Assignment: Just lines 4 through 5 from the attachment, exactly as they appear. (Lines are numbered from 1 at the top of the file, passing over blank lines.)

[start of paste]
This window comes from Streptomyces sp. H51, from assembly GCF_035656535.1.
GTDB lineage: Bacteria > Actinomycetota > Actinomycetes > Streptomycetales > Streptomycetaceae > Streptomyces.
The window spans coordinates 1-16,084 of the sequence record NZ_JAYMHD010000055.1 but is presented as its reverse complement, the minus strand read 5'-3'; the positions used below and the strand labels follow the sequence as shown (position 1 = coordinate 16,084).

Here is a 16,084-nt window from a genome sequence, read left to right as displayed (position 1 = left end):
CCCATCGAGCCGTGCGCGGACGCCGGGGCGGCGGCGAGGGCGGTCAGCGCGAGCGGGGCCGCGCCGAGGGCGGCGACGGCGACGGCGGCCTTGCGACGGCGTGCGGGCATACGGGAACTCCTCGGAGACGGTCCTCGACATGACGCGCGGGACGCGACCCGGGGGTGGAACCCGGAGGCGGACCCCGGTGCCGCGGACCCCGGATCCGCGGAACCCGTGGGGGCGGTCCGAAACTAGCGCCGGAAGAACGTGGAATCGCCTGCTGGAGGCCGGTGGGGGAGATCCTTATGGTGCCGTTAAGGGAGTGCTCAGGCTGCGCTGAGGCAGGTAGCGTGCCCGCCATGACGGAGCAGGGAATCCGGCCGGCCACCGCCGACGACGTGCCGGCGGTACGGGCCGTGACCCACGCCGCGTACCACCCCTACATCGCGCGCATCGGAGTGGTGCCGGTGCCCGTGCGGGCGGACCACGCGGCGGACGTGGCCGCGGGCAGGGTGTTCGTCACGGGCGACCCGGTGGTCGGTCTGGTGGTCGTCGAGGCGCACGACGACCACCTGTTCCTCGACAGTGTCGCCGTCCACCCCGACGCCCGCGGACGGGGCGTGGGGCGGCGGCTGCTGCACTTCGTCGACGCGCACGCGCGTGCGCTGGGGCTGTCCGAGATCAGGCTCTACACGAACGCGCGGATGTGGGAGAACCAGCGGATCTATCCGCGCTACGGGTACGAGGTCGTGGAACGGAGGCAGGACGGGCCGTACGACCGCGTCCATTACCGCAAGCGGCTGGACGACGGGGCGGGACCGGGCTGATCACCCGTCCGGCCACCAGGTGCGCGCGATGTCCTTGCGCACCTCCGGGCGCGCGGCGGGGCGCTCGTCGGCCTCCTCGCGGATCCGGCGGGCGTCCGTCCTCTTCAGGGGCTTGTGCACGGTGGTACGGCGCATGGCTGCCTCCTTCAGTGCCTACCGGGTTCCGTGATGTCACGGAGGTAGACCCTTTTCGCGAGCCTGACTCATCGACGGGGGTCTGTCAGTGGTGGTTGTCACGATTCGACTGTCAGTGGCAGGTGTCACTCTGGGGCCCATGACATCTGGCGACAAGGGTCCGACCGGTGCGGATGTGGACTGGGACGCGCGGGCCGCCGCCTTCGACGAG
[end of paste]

Here is a 16,084-nt window from a genome sequence, read left to right as displayed (position 1 = left end):
CCCATCGAGCCGTGCGCGGACGCCGGGGCGGCGGCGAGGGCGGTCAGCGCGAGCGGGGCCGCGCCGAGGGCGGCGACGGCGACGGCGGCCTTGCGACGGCGTGCGGGCATACGGGAACTCCTCGGAGACGGTCCTCGACATGACGCGCGGGACGCGACCCGGGGGTGGAACCCGGAGGCGGACCCCGGTGCCGCGGACCCCGGATCCGCGGAACCCGTGGGGGCGGTCCGAAACTAGCGCCGGAAGAACGTGGAATCGCCTGCTGGAGGCCGGTGGGGGAGATCCTTATGGTGCCGTTAAGGGAGTGCTCAGGCTGCGCTGAGGCAGGTAGCGTGCCCGCCATGACGGAGCAGGGAATCCGGCCGGCCACCGCCGACGACGTGCCGGCGGTACGGGCCGTGACCCACGCCGCGTACCACCCCTACATCGCGCGCATCGGAGTGGTGCCGGTGCCCGTGCGGGCGGACCACGCGGCGGACGTGGCCGCGGGCAGGGTGTTCGTCACGGGCGACCCGGTGGTCGGTCTGGTGGTCGTCGAGGCGCACGACGACCACCTGTTCCTCGACAGTGTCGCCGTCCACCCCGACGCCCGCGGACGGGGCGTGGGGCGGCGGCTGCTGCACTTCGTCGACGCGCACGCGCGTGCGCTGGGGCTGTCCGAGATCAGGCTCTACACGAACGCGCGGATGTGGGAGAACCAGCGGATCTATCCGCGCTACGGGTACGAGGTCGTGGAACGGAGGCAGGACGGGCCGTACGACCGCGTCCATTACCGCAAGCGGCTGGACGACGGGGCGGGACCGGGCTGATCACCCGTCCGGCCACCAGGTGCGCGCGATGTCCTTGCGCACCTCCGGGCGCGCGGCGGGGCGCTCGTCGGCCTCCTCGCGGATCCGGCGGGCGTCCGTCCTCTTCAGGGGCTTGTGCACGGTGGTACGGCGCATGGCTGCCTCCTTCAGTGCCTACCGGGTTCCGTGATGTCACGGAGGTAGACCCTTTTCGCGAGCCTGACTCATCGACGGGGGTCTGTCAGTGGTGGTTGTCACGATTCGACTGTCAGTGGCAGGTGTCACTCTGGGGCCCATGACATCTGGCGACAAGGGTCCGACCGGTGCGGATGTGGACTGGGACGCGCGGGCCGCCGCCTTCGACGAG